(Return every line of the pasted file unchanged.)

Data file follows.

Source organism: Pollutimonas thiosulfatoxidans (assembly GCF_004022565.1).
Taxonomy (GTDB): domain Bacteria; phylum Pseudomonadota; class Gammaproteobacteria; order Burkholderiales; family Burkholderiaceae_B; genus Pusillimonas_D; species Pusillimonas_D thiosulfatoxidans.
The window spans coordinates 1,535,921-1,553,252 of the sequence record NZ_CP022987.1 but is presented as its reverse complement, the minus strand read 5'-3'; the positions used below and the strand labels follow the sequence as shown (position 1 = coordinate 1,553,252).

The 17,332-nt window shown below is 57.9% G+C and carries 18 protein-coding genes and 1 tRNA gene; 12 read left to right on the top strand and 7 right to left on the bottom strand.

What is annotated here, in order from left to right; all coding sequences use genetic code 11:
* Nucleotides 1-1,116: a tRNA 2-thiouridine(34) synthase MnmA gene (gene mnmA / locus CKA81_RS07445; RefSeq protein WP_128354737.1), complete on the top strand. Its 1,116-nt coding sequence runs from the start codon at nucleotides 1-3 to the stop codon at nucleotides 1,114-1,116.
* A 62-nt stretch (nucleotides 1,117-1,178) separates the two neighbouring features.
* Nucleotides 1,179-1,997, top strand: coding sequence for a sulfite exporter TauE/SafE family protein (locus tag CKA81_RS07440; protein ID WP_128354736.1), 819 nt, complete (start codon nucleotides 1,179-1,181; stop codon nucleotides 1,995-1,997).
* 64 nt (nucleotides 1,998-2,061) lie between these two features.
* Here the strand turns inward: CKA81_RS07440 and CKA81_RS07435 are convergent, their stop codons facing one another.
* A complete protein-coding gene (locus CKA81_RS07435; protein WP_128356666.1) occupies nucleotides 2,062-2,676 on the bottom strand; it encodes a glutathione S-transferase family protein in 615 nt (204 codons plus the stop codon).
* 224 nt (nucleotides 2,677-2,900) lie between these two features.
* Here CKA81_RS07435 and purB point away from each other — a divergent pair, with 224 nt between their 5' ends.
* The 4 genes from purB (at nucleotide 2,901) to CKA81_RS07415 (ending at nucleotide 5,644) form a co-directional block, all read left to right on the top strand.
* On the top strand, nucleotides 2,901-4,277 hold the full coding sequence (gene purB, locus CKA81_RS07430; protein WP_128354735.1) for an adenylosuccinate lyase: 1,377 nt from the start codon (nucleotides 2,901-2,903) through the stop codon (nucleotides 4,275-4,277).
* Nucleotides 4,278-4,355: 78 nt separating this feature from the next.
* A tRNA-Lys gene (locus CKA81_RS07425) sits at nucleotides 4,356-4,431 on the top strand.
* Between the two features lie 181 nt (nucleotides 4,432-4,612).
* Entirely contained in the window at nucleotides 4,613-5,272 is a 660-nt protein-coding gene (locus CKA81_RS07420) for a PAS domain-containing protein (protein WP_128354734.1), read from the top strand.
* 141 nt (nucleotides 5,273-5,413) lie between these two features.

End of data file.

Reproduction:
Source organism: Pollutimonas thiosulfatoxidans (assembly GCF_004022565.1).
Taxonomy (GTDB): domain Bacteria; phylum Pseudomonadota; class Gammaproteobacteria; order Burkholderiales; family Burkholderiaceae_B; genus Pusillimonas_D; species Pusillimonas_D thiosulfatoxidans.
The window spans coordinates 1,535,921-1,553,252 of the sequence record NZ_CP022987.1 but is presented as its reverse complement, the minus strand read 5'-3'; the positions used below and the strand labels follow the sequence as shown (position 1 = coordinate 1,553,252).

The 17,332-nt window shown below is 57.9% G+C and carries 18 protein-coding genes and 1 tRNA gene; 12 read left to right on the top strand and 7 right to left on the bottom strand.

What is annotated here, in order from left to right; all coding sequences use genetic code 11:
* Nucleotides 1-1,116: a tRNA 2-thiouridine(34) synthase MnmA gene (gene mnmA / locus CKA81_RS07445; RefSeq protein WP_128354737.1), complete on the top strand. Its 1,116-nt coding sequence runs from the start codon at nucleotides 1-3 to the stop codon at nucleotides 1,114-1,116.
* A 62-nt stretch (nucleotides 1,117-1,178) separates the two neighbouring features.
* Nucleotides 1,179-1,997, top strand: coding sequence for a sulfite exporter TauE/SafE family protein (locus tag CKA81_RS07440; protein ID WP_128354736.1), 819 nt, complete (start codon nucleotides 1,179-1,181; stop codon nucleotides 1,995-1,997).
* 64 nt (nucleotides 1,998-2,061) lie between these two features.
* Here the strand turns inward: CKA81_RS07440 and CKA81_RS07435 are convergent, their stop codons facing one another.
* A complete protein-coding gene (locus CKA81_RS07435; protein WP_128356666.1) occupies nucleotides 2,062-2,676 on the bottom strand; it encodes a glutathione S-transferase family protein in 615 nt (204 codons plus the stop codon).
* 224 nt (nucleotides 2,677-2,900) lie between these two features.
* Here CKA81_RS07435 and purB point away from each other — a divergent pair, with 224 nt between their 5' ends.
* The 4 genes from purB (at nucleotide 2,901) to CKA81_RS07415 (ending at nucleotide 5,644) form a co-directional block, all read left to right on the top strand.
* On the top strand, nucleotides 2,901-4,277 hold the full coding sequence (gene purB, locus CKA81_RS07430; protein WP_128354735.1) for an adenylosuccinate lyase: 1,377 nt from the start codon (nucleotides 2,901-2,903) through the stop codon (nucleotides 4,275-4,277).
* Nucleotides 4,278-4,355: 78 nt separating this feature from the next.
* A tRNA-Lys gene (locus CKA81_RS07425) sits at nucleotides 4,356-4,431 on the top strand.
* Between the two features lie 181 nt (nucleotides 4,432-4,612).
* Entirely contained in the window at nucleotides 4,613-5,272 is a 660-nt protein-coding gene (locus CKA81_RS07420) for a PAS domain-containing protein (protein WP_128354734.1), read from the top strand.
* 141 nt (nucleotides 5,273-5,413) lie between these two features.